As a geek mom, crafting is inevitable. Thanks to the internet, there are plenty of geeky crafts to try out with our kids! My nearly seven-year-old and I have recently been playing with different origami patterns. We are still beginner’s, but it’s been a fun activity to share. There are many free patterns available online making it an inexpensive hobby and craft to begin. I found several free available Star Wars Origami patterns to try and thought I would share our results. (I claim no ownership of any patterns or copyrighted materials I have used.)
I got a tip from a friend that scrapbook paper is great to use when you are a beginner, or with kids because it’s generally square, has a colored/patterned side and a blank side, and is usually bigger, so it makes it easier to fold. I used scrapbook paper for these patterns.
For the first patter, I decided to try to make the Millennium Falcon on my own. I wanted to see if it was simple enough for a kid to follow. I found this Infographic pattern, which seemed simple enough for a child or a beginner such as myself.
First steps seem pretty standard for an origami start. Make two diagonal folds. Cool, I can do that.
Pause: must tend to crying infant. *puts down project and tends to fussy baby*.
Half an hour and one calmer baby later…
OK, so far so good. I make some more simple folds following this infographic. But now I’ve reached the “tricky part." Eep. OK, I can do this. It is rather tricky and confusing, but I think I’ve done it right. Not bad, it’s starting to take shape here. Confidence boost!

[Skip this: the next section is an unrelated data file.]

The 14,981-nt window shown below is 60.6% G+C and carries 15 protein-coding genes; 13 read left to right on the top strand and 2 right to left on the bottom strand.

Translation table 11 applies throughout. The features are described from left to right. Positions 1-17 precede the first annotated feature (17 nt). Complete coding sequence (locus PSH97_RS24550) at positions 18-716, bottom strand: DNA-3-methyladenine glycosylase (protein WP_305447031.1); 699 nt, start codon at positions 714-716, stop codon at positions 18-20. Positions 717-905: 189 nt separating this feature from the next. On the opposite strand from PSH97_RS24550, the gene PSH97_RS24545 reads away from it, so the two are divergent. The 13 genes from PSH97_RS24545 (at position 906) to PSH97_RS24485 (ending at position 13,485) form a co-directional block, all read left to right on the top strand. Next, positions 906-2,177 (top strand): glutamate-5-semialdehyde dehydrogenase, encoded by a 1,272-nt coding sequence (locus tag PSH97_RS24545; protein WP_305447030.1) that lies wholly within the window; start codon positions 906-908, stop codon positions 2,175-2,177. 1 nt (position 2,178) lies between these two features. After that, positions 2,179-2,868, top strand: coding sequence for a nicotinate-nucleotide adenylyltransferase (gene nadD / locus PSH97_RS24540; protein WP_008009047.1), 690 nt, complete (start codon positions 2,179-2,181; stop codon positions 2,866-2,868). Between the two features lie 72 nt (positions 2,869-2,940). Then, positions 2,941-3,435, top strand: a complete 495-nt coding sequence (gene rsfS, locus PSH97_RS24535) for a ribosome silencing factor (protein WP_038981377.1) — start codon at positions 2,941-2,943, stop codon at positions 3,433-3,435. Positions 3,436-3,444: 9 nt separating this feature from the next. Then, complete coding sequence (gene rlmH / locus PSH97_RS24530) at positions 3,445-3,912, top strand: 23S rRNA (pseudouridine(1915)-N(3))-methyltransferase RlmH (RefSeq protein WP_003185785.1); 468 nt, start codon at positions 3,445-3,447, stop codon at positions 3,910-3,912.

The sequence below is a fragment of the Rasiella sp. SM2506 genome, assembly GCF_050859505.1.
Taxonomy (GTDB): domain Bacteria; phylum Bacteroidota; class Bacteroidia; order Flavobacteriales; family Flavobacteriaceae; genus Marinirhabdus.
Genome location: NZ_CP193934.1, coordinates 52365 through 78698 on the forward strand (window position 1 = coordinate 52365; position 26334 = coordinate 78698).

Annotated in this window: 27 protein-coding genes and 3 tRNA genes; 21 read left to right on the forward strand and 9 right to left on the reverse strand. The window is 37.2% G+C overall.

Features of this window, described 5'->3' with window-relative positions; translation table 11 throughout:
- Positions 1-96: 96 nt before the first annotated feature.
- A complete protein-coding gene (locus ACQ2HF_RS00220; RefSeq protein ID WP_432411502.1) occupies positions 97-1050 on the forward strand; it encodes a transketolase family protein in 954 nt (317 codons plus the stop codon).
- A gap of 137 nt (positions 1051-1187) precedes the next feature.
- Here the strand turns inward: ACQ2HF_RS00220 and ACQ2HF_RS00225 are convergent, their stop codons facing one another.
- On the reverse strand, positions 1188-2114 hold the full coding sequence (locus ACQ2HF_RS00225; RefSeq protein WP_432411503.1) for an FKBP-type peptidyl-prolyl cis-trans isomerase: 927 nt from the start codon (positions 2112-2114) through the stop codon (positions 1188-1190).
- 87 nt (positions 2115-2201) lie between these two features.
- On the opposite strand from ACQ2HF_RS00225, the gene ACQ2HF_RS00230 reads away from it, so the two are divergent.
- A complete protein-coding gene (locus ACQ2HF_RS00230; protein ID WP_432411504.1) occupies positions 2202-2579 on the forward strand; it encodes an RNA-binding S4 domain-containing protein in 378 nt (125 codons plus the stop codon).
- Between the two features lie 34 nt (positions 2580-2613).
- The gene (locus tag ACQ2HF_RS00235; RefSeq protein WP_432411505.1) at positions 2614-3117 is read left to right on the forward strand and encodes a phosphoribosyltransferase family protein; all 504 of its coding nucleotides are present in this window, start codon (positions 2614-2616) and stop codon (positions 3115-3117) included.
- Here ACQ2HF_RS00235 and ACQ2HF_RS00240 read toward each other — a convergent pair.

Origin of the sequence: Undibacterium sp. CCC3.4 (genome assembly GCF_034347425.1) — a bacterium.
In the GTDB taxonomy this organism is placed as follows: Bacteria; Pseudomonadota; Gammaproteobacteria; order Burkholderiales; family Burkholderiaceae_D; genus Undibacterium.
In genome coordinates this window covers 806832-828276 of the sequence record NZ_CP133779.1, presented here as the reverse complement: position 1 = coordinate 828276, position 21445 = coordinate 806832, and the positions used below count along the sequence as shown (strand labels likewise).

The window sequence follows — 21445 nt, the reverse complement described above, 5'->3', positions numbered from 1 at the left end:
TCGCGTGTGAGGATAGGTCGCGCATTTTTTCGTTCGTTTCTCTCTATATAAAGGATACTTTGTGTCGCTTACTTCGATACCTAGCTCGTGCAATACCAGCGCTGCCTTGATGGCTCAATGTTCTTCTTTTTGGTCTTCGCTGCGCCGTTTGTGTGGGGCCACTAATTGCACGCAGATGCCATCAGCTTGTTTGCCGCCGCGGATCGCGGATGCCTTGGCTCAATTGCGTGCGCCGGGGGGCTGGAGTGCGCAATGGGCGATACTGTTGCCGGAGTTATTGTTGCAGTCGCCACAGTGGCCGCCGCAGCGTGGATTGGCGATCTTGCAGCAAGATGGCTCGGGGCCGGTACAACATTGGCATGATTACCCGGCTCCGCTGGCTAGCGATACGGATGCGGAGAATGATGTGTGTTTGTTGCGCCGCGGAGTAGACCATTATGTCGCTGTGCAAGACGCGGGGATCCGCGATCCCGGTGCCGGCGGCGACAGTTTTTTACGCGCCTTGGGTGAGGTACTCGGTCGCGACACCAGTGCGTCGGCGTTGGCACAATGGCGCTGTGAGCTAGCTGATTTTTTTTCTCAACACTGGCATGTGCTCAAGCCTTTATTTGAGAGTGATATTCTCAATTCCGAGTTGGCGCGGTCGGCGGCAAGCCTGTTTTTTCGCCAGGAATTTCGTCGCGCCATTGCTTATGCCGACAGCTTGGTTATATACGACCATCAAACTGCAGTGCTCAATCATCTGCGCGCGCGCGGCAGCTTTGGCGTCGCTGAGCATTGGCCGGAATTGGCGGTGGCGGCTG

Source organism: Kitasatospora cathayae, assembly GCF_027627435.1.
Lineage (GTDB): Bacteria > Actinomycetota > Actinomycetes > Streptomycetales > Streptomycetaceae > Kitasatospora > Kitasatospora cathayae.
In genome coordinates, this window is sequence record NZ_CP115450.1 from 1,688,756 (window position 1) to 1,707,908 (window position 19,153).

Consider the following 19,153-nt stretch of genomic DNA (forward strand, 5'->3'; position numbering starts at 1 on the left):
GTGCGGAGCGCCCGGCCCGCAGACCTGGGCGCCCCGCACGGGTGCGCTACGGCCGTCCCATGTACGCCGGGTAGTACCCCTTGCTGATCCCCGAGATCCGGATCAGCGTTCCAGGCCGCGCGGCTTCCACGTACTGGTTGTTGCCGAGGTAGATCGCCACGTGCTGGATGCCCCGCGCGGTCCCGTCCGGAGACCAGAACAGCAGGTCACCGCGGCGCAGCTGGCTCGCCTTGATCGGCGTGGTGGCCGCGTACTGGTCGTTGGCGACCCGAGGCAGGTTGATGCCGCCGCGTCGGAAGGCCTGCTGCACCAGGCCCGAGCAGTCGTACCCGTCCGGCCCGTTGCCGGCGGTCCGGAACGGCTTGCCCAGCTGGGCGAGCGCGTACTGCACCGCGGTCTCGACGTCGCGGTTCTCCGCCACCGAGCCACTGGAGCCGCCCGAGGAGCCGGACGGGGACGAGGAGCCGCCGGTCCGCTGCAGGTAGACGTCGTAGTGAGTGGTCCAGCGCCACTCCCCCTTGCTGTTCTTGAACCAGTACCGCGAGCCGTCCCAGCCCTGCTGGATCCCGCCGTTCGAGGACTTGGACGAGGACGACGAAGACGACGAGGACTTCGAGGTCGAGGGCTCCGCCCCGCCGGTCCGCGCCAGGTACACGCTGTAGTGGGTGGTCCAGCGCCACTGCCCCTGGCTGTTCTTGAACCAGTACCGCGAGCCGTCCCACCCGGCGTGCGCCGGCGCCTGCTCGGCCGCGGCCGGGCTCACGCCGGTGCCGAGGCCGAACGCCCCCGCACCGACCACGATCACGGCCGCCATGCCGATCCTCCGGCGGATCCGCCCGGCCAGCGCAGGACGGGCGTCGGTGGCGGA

Wait, now it’s tricky again…paper mangling ahoy! Well, it’s not perfect and a little thick with the scrapbooking paper so it’s not exactly flat...but I’m done! I forgot to take a picture before I started doodling the design, but with a sharpie it turned out recognizable and pretty nice. Rather pleased with the result.
My verdict on this pattern is that it was pretty easy for me to follow along, however the “tricky part” may end up frustrating my 6 year old. This would be a fun project for an older child or an adult who wants to try it out and/or help out the younger ones. I highly recommend trying it out for yourselves.
The next two patterns were found on a YouTube channel called Origami Plus - Easy Origami Tutorials, which has several Star Wars models. We picked the Yoda and Darth Vader projects to try. They were five minute tutorials, so I hoped they’d be simple enough for my daughter and I to do together.
We began by watching both videos we chose to see how it is done, and to visualize how it should look in the end. My daughter declares that they look complicated for us, but we decide to give them a try anyway.
We first attempt to make Yoda from How to make an Origami Yoda from Star Wars in 5 minutes a tutorial by Stéphane Gigandet.
My daughter picked out some green paper, and we set to work. She declares I’m better at folding, so she sets about taking pictures with assistance in pausing the video for each instruction, taking pictures, and adding commentary on how she thinks we should do it. First lesson learned: following a pattern on a video is much harder than written directions for us. I make the first mistake, I was only supposed to fold one half of the middle crease, in the right picture below, that crease on the top left shouldn’t have been there.